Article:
(Matt 27:40) Logically Valid, but Biblically False


Matthew 27:40, “saying, “The one who would destroy the temple and rebuild it in three days, save yourself! If you are the Son of God, come down from the cross!”

“If you are the Son of God, [then] come down from the cross!”
This comes across as a Modus Tollens argument, (reductio ad absurdum.) The logical structure is valid. In fact, Jesus used the same modus tollens form on the Jewish leaders, when they called him the King of demons. But is it sound or unsound? To be a sound argument the form needs to be valid and the premises need to be true.

M.1. (P) If Jesus is the Son of God, (Q) then he will come down from the cross.
M.2. ~(Q) Jesus does not come down.
M.3. ~(P). Therefore, Jesus is not the Son of God.

The issue in a simple hypothetical argument, especially when it is a basic, “If A is B, then B is definitely C, thus A is C” logic is that it rests on the arguer’s middle term B being a “necessary connection,” to the C. The issue here is that B is not necessarily connected to C. This is handled better in modal logic, which deals with possibility vs necessary implications. At any rate, their first premise is only a possible/sufficient connection from the middle term to the major. It was not a necessary one, even if only taken in regards to a broad understanding of the Bible’s teaching of God’s Power and Purpose. It is precisely due to God’s absolute power over all things that for Him, all things are possible, just as the angel told Mary. For a God with whom all things are possible, it is, well, possible that God has for His Son a temporary suffering planned out. Despite God’s power and kingdom, there could be a purpose/will God wishes to accomplish by a temporary suffering of His Son. That is, even if one were to not include the specifics of the prophesied suffering Servant, in places like Isaiah 53, the argument the Jews made is not sound.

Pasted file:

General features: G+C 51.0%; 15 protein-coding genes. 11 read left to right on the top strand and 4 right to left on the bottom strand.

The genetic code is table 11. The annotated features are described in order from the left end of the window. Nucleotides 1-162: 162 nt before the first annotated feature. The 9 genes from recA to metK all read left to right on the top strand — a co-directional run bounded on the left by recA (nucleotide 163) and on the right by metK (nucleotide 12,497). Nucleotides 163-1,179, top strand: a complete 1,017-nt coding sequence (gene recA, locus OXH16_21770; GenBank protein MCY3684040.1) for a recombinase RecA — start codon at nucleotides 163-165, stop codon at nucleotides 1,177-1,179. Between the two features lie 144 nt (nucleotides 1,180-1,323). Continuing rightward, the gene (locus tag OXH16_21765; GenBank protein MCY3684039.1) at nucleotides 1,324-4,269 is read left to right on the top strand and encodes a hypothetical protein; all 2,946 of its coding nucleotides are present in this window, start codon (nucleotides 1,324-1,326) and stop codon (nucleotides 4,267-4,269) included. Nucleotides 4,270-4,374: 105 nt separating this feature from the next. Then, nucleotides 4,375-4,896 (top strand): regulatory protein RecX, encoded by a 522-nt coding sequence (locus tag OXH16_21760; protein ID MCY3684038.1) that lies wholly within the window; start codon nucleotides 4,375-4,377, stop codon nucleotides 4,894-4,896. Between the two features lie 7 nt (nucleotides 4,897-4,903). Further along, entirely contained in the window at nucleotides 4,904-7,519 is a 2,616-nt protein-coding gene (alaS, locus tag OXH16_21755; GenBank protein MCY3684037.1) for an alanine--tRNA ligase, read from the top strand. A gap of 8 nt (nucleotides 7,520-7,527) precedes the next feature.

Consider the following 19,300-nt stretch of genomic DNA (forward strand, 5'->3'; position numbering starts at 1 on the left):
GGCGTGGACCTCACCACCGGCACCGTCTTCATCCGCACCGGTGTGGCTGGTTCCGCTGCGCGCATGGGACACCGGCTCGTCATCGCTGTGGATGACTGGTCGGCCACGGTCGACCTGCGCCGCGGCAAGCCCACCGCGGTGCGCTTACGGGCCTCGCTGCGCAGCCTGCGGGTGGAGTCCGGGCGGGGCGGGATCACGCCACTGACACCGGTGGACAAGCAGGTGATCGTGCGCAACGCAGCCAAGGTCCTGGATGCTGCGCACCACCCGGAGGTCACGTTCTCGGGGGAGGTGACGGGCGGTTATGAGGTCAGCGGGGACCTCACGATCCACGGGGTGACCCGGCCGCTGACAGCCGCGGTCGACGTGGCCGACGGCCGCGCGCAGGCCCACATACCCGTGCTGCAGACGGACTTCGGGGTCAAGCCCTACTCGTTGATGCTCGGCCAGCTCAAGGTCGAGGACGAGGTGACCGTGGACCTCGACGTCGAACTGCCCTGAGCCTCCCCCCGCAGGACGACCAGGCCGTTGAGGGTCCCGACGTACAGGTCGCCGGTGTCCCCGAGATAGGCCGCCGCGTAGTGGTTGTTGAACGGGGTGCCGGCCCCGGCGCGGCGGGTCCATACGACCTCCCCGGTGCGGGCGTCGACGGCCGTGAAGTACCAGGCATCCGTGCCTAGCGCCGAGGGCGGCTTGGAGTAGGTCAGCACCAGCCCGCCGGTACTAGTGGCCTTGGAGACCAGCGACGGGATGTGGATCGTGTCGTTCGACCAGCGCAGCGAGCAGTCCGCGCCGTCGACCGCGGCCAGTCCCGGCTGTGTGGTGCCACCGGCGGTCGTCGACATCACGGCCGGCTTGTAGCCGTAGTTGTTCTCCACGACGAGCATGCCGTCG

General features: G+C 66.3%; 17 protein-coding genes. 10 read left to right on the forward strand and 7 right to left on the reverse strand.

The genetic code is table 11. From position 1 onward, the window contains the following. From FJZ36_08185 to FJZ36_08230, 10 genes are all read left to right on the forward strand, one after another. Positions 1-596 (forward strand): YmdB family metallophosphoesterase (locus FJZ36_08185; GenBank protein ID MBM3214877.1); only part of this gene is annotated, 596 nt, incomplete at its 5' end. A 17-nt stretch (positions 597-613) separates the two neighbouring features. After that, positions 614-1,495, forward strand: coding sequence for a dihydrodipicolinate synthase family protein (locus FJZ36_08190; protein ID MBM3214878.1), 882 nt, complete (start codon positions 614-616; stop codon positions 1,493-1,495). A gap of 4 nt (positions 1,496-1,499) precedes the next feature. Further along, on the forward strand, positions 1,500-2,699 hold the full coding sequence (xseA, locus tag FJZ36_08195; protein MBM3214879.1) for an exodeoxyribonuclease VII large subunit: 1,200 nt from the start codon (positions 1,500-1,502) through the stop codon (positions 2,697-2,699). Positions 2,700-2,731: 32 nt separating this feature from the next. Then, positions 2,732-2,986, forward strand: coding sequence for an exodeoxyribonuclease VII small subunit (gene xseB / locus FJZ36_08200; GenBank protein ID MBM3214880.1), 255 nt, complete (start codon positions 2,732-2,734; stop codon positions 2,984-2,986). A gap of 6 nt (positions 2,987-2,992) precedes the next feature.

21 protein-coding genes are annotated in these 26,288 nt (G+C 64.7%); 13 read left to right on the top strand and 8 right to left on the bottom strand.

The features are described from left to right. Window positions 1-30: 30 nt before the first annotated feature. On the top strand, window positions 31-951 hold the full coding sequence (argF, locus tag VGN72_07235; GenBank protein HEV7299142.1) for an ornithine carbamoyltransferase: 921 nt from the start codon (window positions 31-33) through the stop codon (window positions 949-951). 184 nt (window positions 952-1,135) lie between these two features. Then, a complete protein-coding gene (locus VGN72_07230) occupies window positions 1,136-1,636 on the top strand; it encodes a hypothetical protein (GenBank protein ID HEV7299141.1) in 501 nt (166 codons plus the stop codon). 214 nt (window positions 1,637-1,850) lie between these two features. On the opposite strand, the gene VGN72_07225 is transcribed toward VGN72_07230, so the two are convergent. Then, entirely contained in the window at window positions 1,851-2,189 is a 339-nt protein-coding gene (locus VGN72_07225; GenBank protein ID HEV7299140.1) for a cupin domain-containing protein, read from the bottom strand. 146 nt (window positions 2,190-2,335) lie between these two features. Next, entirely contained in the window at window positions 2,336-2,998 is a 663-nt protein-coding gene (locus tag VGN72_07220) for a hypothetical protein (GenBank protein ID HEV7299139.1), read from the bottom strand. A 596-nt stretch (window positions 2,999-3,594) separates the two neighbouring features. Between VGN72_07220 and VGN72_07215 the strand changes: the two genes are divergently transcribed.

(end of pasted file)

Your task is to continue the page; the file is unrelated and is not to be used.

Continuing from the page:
However, according to the Old Testament the suffering of God’s Son was prophesied; and thus, the Jew’s first premise contradicted the Scriptures. Their argument would make more sense if they said, for “God’s Son to permanently be defeated.” But that was not their argument. The Psalms told how Jesus would defeat the grave (only after going to the grave first, Psalm 16), and so the Messiah had to endure a type of defeat (obviously, for our sakes).

Their argument is valid, but it was built with premises that contradicted God’s word. It was unsound. Rather than mocking Jesus, their argument mocked themselves. Words are seldom just neutral. Their argument turned against them; it exposed how bottom of the barrel stupid they were. They said they loved and honored God, but they mocked His Son. They did not believe Him; they did not hang on every word that proceeded from the month of God.